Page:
“I also think that continuing to focus on speed in the pool is very beneficial for open water races, as many of them come down to a final sprint.”
After two-plus years living and training in Mission Viejo, Calif., and working with Coach Bill Rose, Twichell returned to her North Carolina college roots in September 2013 to be near family.
“I am so grateful for my time there (Mission Viejo), and I will forever look back on that time period as one of the most special and rewarding times of my life,” she said. “Coach Rose had more confidence in me than I had in myself from the very beginning, and I can say, without a doubt, that I wouldn’t still be swimming if it weren’t for him.”
Over the past couple of years, she’s had multiple coaches, including John Payne and Raz Cuparencu, and now she’s training with the University of North Carolina team under Rich DeSelm.
She’s also had the opportunity to train with her coaches at Duke a few times, which she said she loves as her time at her alma mater were four of the best years of her life.
“It’s so amazing watching their programs continue to rise – I am a very proud alum,” she said. “All of these coaches have played a huge role in getting me where I am today. I am really loving my current situation. The UNC coaches and swimmers were all so welcoming right from day one, and Chip Peterson and I have both really enjoyed being able to train with them.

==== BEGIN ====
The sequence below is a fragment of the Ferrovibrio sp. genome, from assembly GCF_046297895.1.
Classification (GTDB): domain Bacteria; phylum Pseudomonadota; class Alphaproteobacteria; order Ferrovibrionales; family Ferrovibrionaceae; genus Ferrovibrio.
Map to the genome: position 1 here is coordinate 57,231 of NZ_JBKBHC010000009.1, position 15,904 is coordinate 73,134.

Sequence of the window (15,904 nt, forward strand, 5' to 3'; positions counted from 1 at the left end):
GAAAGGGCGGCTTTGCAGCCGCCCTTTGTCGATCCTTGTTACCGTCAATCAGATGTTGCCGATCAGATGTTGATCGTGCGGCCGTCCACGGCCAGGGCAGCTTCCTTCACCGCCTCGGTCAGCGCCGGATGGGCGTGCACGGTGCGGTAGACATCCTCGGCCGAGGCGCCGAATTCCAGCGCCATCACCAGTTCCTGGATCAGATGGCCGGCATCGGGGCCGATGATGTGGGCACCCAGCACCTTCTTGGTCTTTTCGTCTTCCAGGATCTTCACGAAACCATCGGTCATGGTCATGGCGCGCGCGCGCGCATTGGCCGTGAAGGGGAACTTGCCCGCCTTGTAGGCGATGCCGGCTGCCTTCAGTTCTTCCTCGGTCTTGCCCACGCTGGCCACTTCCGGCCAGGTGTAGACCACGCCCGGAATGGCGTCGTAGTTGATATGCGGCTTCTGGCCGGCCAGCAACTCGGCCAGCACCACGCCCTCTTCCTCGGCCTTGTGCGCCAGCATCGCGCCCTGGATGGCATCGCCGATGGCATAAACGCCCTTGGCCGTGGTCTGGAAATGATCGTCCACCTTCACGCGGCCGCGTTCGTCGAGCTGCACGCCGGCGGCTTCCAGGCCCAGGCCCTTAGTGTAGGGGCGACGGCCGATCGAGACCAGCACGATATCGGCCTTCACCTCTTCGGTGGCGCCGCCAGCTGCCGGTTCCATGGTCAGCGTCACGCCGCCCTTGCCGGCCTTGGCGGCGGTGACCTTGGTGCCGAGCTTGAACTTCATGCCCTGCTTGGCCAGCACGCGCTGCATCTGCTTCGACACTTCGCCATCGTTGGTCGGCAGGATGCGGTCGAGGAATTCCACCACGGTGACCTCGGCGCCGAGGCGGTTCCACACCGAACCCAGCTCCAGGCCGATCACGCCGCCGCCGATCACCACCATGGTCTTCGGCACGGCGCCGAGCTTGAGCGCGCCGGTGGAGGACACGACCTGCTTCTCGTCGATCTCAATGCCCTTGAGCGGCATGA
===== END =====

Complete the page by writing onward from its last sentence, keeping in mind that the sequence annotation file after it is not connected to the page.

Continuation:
“It’s a great atmosphere, and I am pushed every day in workouts. I have gone best times in the 400 and 800 (freestyle events) while training with UNC.”
Married in 2015 to Derek Wall, Twichell said she is gaining ground on the day when she decides to hang up her suit and start a family and post-swimming career.
While that exact timeline is undetermined, turning 28 next week and nearing 30 two years from now when she takes another shot at living her longtime Olympic dream is something that she said are definitely on her radar.
“I have personally seen the effects focusing on the mental aspect can have in my own career, and think I would really enjoy working with other athletes on this somewhere down the road,” said Twichell, who plans to use her psychology degree post-swimming to practice sports psychology.
“I don’t think it is any secret that competing at an Olympics is my ultimate goal. However, I also am fully aware that my career up to this point is more than I ever imagined it would be. I’ve been on several international teams at numerous levels, representing Team USA, which is something I will forever be grateful for and humbled by.”
In the meantime, Twichell said she plans to take her swimming decisions year-by-year – always having long-term goals but never feeling obligated to keep swimming.
When she decides to call it a career, she’ll be more than ready to leave it all behind.
“I have always told myself that I am only going to continue training and competing so long as I still love it,” she said. “This mentality of thinking of swimming as a privilege rather than a chore helps me train and compete faster, and I also attribute my long career to taking this approach.
“This mindset also allows me to truly take in and get the most out of each and every competition, rather than always looking ahead to the next. I plan on being completely invested in this summer’s World Championships, and then taking some time afterwards to reevaluate.”